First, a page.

Interim Supt. Danna Hargens said that families of some 12,000 kindergarten students are counting on it being a full-day program this fall. The class is larger than normal because the state law requiring kids to turn age 5 by Aug. 1 to enter kindergarten went into effect last year.
Hargens also pointed out that it would impact all the full-time kindergarten teachers.
Hargens and Neter also pointed to the positive academic benefits of full-day kindergarten. Neter said North Carolina is among the nine states that require full-day kindergarten.
Neter said they had also looked at a suggestion from board vice chairwoman Debra Goldman to shut down all the traditional-calendar schools over the summer. Neter brought up the health issues that would be raised by shutting down the HVAC systems.
Neter also noted that the schools generate revenue over the summer from groups renting the facilities.
Stephen Gainey, assistant superintendent for human resources, also pointed out how high schools are used during the summer by bands and athletic teams.
Desormeaux also pointed out that they're already planning to cut back on summer custodial service.
Neter said they had also looked at making additional changes to building temperatures. Desormeaux said they had already made a change last year with another already planned for this year.
Neter said they had talked with principals about making even more changes. He said the principals said it's their preference not to make the buildings any hotter in the summer and colder in the winter.
The last option that Neter said they had looked at and rejected was use of furloughs and salary reductions.
Neter said that there's the issue of how the state funds positions based on months of employment. He said Wake could make a 1 percent reduction in salary but the state will still view it as a case of where they're picking up the same months of employment. Neter said there's na way to ask for the money back from the state.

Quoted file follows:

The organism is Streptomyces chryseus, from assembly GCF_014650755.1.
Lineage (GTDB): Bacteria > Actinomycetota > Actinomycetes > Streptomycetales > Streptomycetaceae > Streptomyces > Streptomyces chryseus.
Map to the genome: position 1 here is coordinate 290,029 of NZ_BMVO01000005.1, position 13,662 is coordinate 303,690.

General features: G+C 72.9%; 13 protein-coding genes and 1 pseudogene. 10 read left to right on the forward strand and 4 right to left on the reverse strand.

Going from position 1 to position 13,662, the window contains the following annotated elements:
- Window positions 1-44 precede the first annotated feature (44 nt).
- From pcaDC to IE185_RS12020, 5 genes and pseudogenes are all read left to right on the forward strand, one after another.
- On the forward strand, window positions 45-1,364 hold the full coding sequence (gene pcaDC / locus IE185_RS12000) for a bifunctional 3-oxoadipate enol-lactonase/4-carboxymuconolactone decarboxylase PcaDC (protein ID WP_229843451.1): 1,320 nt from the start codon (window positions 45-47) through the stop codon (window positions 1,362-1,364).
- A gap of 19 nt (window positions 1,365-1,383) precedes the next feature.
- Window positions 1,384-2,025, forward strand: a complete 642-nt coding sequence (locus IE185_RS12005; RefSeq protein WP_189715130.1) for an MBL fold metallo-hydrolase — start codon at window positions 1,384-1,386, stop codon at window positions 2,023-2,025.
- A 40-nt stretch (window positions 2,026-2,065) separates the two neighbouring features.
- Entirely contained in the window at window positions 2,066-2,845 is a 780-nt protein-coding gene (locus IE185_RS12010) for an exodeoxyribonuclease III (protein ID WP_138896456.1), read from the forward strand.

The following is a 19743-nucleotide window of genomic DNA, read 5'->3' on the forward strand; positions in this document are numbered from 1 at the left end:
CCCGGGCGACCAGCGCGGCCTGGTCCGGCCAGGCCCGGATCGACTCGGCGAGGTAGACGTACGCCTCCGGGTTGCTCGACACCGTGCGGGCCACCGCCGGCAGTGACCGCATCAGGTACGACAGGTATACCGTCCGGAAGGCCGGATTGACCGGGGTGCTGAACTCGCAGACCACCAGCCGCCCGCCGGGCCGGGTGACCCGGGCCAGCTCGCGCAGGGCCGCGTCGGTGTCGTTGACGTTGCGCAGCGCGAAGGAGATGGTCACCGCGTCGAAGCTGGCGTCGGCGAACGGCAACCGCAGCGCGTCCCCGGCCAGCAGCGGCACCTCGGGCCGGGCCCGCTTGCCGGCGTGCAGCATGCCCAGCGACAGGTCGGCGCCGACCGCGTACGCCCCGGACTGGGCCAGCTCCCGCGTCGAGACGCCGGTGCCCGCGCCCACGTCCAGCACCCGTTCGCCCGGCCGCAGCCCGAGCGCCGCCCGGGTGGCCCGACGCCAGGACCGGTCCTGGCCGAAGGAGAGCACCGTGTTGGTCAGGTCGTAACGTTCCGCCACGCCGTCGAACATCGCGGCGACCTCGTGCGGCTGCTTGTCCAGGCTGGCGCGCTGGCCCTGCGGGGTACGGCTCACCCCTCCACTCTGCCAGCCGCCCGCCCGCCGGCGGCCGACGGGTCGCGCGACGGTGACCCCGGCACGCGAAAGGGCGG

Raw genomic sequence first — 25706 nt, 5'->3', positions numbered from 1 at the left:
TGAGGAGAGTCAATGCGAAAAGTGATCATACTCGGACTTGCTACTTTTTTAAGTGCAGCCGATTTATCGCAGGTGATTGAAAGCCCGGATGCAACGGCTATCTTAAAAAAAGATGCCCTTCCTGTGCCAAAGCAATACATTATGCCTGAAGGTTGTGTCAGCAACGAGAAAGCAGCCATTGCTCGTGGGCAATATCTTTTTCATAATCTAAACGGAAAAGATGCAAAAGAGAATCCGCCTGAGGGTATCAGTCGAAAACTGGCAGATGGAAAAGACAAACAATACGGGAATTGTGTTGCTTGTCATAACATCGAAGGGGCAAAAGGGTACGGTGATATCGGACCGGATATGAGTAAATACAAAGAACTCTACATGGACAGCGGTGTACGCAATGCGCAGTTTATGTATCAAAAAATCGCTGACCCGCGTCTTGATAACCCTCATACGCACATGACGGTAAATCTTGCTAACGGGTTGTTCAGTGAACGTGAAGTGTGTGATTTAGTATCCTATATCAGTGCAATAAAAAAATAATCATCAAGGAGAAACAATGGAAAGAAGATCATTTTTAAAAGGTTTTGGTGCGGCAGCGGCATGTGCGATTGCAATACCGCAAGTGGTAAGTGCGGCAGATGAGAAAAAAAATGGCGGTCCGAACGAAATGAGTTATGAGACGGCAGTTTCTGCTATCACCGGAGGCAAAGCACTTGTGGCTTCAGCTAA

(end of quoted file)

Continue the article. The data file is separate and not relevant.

Most school employees are state funded. Neter said they wouldn't have the same problem getting the money back from the locally funded positions. But he said it would create fairness issues in which state-funded teachers are making more money than locally funded ones.
In addition, Neter said that reducing salary would be considered a demotion. In the case of certified staff, such as teachers, appeal hearings would have to be held.
As for furloughs, Neter said there would be legal issues with Wake imposing one on its own. He said it would be different if Gov. Perdue did what she had done last year and ordered a statewide furlough.
Furloughs are also something more used for industrial settings. Neter said schools just can't cut back on capacity like factories. He pointed to how school employees had such a problem taking their 10 hours of leave time when Perdue ordered the furloughs last year.
Instead, Neter presented this list of cuts yesterday. He said the list was developed after talking with principals.
"If we’re going to have to impact schools, we looked at how we could impact them in the least possible manner," Neter said.